PRO
Synthiam
#70  
Haha what was the issue?
#71  
I had the ground and the signal wires switched. That’s the problem with doing robotics at 3 AM!
PRO
Synthiam
#72  
Ooooh i hear you on that one! I was doing the same last night - fighting with code until i realized i should just sleep
#73  
LOL!xD Are roboticists allowed to sleep? 

Ps. Who would I talk to about the possibility of licensing ARC software so that I can sell my code commercially?
#75  
I have gotten the movement of my 5 robot arm servos working well. Now I am attempting to read the position of each servo using

Code:

Print(GetServoRealtime(V1))
before I move them so that I don't strip a gear when they are too far in the wrong place. The problem I see is that when I first connect to the EZ-B4 and the servos, the positions read as "0" until I move each servo. That doesn't help me. I want to read the servo position BEFORE I initialize each servo. Is this possible?  --Thanks!
PRO
Synthiam
#76   — Edited
And you have the TX and RX wires connected to the EZB? Here's the image from the manual above

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You can also see if you have it connected by using the diagnostics in the robot skill's config screen...
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#77  
Yes, I have the two wires connected properly and when I click the "read position" button  in Utilities it reads the "raw position" in in real time. When I try to get it from (Python) code, I just get "0". If I move the servo even a little, only then can I read the position.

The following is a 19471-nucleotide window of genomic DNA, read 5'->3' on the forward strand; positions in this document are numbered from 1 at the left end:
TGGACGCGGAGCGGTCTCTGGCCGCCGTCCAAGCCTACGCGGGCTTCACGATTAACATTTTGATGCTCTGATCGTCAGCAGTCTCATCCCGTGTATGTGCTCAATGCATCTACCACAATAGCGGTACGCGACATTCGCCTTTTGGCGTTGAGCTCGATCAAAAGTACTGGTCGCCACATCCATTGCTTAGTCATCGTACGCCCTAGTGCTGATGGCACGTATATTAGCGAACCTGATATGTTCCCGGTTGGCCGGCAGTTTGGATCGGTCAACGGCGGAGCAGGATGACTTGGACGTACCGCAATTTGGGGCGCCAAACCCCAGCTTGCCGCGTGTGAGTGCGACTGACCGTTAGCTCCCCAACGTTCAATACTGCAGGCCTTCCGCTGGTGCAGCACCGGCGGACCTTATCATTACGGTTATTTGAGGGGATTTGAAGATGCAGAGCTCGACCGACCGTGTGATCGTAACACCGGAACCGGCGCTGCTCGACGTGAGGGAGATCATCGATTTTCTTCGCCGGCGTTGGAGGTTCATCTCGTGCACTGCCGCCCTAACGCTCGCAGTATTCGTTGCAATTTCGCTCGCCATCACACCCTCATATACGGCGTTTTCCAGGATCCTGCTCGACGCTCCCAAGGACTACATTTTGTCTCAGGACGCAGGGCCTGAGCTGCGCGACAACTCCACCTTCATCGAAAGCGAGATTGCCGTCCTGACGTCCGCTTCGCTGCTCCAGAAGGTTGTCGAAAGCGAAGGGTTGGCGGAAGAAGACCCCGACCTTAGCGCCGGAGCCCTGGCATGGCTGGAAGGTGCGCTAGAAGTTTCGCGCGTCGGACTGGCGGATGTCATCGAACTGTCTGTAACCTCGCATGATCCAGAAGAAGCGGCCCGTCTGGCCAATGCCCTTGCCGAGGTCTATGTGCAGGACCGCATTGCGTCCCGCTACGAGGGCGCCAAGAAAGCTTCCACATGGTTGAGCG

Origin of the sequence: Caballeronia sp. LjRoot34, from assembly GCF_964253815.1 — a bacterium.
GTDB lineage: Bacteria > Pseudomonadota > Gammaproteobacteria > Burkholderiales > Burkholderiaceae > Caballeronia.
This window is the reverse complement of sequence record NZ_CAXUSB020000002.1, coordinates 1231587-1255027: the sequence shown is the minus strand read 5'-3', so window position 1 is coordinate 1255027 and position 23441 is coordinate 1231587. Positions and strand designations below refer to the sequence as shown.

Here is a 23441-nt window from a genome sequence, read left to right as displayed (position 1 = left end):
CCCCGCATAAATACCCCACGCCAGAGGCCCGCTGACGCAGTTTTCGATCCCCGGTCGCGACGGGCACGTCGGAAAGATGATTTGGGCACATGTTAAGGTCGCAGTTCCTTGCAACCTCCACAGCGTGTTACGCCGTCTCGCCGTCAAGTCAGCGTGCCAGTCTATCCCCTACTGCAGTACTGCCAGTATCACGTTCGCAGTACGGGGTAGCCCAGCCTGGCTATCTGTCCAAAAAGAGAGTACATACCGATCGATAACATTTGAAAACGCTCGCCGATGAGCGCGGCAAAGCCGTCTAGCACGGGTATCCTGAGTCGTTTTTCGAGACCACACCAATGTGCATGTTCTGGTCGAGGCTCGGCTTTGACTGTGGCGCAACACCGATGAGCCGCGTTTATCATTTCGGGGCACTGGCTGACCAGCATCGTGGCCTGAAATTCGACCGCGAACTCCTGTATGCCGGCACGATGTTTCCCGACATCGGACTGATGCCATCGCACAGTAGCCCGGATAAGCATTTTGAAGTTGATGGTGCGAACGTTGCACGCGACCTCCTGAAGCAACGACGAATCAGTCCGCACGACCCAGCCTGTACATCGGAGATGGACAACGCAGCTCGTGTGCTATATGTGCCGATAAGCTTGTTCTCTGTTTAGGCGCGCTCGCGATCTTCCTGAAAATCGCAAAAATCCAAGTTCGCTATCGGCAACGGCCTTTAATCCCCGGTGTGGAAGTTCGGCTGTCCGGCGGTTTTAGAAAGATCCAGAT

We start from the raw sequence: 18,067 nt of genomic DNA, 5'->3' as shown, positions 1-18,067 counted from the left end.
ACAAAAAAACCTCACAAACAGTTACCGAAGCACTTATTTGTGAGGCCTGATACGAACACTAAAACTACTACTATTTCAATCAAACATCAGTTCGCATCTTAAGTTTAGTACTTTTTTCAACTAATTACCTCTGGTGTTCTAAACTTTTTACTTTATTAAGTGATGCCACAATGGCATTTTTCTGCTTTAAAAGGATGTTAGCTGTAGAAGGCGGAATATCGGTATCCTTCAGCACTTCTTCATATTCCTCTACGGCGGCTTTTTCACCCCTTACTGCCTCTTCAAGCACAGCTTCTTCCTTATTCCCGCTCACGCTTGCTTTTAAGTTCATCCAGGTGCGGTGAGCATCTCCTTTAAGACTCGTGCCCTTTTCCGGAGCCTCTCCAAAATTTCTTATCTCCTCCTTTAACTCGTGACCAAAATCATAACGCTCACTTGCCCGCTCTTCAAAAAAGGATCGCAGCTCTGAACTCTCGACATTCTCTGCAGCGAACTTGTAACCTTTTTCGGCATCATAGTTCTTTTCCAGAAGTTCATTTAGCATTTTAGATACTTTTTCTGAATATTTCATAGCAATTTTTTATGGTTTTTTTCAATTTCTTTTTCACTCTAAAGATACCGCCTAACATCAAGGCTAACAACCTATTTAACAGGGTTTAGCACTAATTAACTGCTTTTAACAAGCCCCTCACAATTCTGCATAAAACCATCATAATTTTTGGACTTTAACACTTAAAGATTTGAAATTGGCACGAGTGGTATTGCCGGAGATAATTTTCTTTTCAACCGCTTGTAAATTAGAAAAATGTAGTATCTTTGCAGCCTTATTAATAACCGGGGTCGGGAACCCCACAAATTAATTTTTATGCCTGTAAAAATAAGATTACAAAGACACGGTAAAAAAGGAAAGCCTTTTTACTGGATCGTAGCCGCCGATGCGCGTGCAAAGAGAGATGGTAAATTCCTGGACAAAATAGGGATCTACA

You can see that in the console V1 and V2 have a number. That is because I FIRST incremented them. V3, V4, and V5 show 0. I haven not yet moved them and they are NOT at 0. If only I could get the "raw position"! 

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PRO
Synthiam
#78   — Edited
Try updating to the latest robot skill version. I made a change that should fix it. There's also a performance improvement as well

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#79  
Hello DJ. Thanks!

I found that it works for "GetPositionRealtime" but not for "GetPosition". Is that the way it is supposed to work? 

Also, do I get a $100 credit added to my Synthiam credit balance for finding this issue?:)
PRO
Synthiam
#80  
I get $100 credit for doing the work to fix it:D 

You can read the difference between the two commands. But real-time is for bi-direction communication. 

Since you're using python, here's the manual in the support section for python commands: https://synthiam.com/Support/python-api/python-overview

You'll find the documentation for those commands on that link